To Kill A Mockingbird Essay
Life was hard for people of color in the South during the Jim Crow laws. More than
l4,000 blacks were lynched in the South throughout this time, and racism was at its peak. The
novel To Kill a Mockingbird by Harper Lee is set in the Jim Crow South during the 1930s. The
novel tells the story of Scout Finch and her family in Maycomb, Alabama. Scout is the daughter
of Atticus Finch, a white man chosen to defend a black man falsely accused of raping a white
woman. In this coming-of-age story, a young girl becomes aware of the prejudice in the world
around her and she changes over the course of the novel. She begins as innocent and naive them
becomes confused, and finally understand the racism in the end.
In the first part of the novel, Scout is an innocent and naive character. In this section of
the book when Scout and Jem have their friend Walter Cunningham over for dinner. Walter
doesn’t know much about table etiquette so he drowns his dinner in syrup. Scout calls him out
and Calpurnia was upset with Scout. She told her that that was not how you should treat
company. Scout said, “‘he ain’t company Cal, he’s just a Cunningham’” (Lee 24). This quote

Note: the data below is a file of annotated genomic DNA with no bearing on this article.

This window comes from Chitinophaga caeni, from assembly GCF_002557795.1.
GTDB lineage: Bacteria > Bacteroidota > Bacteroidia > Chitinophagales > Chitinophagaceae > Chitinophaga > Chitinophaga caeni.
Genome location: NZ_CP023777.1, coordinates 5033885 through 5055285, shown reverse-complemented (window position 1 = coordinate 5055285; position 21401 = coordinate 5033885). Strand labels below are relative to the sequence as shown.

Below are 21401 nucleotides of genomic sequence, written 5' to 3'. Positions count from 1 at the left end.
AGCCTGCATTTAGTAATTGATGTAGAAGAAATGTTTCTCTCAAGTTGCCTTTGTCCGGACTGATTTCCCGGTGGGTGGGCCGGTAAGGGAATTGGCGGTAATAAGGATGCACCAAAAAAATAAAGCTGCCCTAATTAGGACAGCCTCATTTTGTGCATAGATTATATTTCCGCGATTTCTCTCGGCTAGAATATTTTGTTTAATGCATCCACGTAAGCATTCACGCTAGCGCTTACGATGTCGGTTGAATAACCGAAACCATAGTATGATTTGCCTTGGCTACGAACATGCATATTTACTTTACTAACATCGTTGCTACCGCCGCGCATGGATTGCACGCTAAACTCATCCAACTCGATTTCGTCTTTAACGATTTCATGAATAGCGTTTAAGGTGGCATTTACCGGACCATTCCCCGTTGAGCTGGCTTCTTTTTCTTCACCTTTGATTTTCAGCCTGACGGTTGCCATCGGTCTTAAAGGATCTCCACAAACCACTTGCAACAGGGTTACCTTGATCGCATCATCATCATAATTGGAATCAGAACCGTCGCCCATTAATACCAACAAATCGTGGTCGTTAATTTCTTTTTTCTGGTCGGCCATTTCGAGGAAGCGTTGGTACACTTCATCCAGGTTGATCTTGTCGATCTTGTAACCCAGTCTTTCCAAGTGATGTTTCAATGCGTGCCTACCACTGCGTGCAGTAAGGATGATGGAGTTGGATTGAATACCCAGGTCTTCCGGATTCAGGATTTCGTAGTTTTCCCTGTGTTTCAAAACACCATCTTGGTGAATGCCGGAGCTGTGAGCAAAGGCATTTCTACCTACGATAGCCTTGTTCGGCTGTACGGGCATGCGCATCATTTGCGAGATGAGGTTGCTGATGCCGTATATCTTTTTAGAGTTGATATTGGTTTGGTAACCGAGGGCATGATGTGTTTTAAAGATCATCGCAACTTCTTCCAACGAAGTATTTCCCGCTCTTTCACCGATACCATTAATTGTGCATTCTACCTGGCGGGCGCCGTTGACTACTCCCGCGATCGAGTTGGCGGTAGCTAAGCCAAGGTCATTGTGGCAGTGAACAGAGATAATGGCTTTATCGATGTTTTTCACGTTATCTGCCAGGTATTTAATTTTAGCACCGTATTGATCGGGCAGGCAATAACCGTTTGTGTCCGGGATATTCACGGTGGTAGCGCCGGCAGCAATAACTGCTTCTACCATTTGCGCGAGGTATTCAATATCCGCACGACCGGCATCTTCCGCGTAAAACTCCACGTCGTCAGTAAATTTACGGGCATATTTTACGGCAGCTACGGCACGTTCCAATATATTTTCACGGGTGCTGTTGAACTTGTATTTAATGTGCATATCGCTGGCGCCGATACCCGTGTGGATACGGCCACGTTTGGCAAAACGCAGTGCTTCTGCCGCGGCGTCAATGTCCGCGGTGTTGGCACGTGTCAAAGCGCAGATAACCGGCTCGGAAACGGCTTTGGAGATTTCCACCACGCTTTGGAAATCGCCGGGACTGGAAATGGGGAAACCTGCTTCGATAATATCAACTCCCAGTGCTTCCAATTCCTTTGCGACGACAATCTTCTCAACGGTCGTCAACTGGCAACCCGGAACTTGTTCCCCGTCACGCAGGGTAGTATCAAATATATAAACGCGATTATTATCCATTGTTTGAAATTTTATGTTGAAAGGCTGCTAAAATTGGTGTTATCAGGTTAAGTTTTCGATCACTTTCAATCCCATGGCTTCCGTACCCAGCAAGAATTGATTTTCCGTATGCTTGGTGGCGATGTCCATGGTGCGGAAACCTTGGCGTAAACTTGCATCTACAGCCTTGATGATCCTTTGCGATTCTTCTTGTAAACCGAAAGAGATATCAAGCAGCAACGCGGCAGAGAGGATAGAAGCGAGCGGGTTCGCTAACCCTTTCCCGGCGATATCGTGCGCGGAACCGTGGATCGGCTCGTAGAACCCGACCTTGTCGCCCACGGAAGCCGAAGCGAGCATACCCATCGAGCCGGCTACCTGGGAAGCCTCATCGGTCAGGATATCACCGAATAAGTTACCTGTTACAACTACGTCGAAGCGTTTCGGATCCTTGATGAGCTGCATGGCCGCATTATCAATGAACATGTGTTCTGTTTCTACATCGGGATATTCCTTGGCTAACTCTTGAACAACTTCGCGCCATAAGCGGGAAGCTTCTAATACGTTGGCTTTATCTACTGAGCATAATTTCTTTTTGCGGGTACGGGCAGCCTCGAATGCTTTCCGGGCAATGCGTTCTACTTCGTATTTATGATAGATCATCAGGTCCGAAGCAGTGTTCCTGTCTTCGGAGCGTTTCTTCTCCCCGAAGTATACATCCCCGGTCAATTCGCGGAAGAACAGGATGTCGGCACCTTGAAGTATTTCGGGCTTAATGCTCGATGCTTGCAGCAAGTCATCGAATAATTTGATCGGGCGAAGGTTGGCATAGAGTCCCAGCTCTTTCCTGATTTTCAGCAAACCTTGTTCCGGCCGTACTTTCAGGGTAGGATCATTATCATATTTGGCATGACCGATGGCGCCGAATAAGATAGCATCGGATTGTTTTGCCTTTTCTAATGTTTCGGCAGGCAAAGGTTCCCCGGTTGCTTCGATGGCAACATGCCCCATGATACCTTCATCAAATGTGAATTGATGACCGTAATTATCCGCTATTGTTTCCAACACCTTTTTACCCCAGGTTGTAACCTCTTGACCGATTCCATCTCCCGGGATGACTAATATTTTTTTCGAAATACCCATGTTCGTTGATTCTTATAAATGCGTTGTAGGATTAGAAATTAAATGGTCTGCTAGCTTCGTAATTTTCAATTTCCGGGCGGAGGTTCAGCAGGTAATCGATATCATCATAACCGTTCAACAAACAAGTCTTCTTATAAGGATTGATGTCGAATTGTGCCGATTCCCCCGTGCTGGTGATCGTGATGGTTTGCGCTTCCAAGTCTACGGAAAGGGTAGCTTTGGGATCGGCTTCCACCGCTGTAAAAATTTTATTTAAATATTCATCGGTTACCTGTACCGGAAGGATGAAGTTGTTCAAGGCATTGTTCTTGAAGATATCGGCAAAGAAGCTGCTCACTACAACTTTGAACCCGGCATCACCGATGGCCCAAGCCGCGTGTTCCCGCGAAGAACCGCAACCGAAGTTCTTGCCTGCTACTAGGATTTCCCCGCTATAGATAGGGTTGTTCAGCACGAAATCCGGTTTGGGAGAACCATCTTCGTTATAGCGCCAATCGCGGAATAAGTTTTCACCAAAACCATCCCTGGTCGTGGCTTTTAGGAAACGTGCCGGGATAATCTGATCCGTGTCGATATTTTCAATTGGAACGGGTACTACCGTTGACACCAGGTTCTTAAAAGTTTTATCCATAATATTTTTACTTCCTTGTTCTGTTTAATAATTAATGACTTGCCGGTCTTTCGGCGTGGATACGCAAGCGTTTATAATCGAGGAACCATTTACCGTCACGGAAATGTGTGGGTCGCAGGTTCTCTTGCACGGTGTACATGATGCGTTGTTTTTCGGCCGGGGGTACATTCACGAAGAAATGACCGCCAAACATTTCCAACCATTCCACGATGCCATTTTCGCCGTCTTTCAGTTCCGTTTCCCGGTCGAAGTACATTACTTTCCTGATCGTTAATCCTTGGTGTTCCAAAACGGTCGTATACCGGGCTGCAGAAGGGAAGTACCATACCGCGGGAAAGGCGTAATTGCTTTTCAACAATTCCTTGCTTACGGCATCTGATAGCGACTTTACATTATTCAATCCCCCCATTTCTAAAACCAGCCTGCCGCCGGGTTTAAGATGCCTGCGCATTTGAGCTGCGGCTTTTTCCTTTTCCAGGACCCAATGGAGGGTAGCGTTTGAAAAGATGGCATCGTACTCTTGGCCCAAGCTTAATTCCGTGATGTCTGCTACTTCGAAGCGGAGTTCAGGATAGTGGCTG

proves that Scout is both innocent and naive because she doesn’t realize she’s making Walter
feel self-conscious. She’s too young to understand hospitality. Scout doesn’t know that no matter
what, you should make someone feel comfortable in your home. Another line that proves this is
when Dill asked Scout to marry him one summer while they were playing. The story says “he
had asked me earlier in the summer to marry him, then promptly forgot about it… Said I was the
only girl he’d ever love, then he neglected me” (Lee 41). Scout is innocent and naive in this part
of the story because she doesn’t yet know that being in love and marriage are for older people.
She and Dill are just kids, he could not have been serious.
In the middle of the novel, Scout becomes confused and curious about racism. At this
point in the novel, Scout and Dill are standing by a tree outside of the courthouse due to Dill’s
sudden outburst of tears. While they were out there they met Mr. Raymond. He was a white man
married to a black woman who had mixed children and pretended to be a drunk when in fact he
wasn’t. He began to explain his reasoning for this and Scout says, “‘I had a feeling that I
shouldn’t be here listening to this sinful man who had mixed children and didn’t care who knew
it, but he was fascinating’” (Lee 201). This quote proves that Scout is confused and curious about
racism because, although Scout calls him a sinful man she was...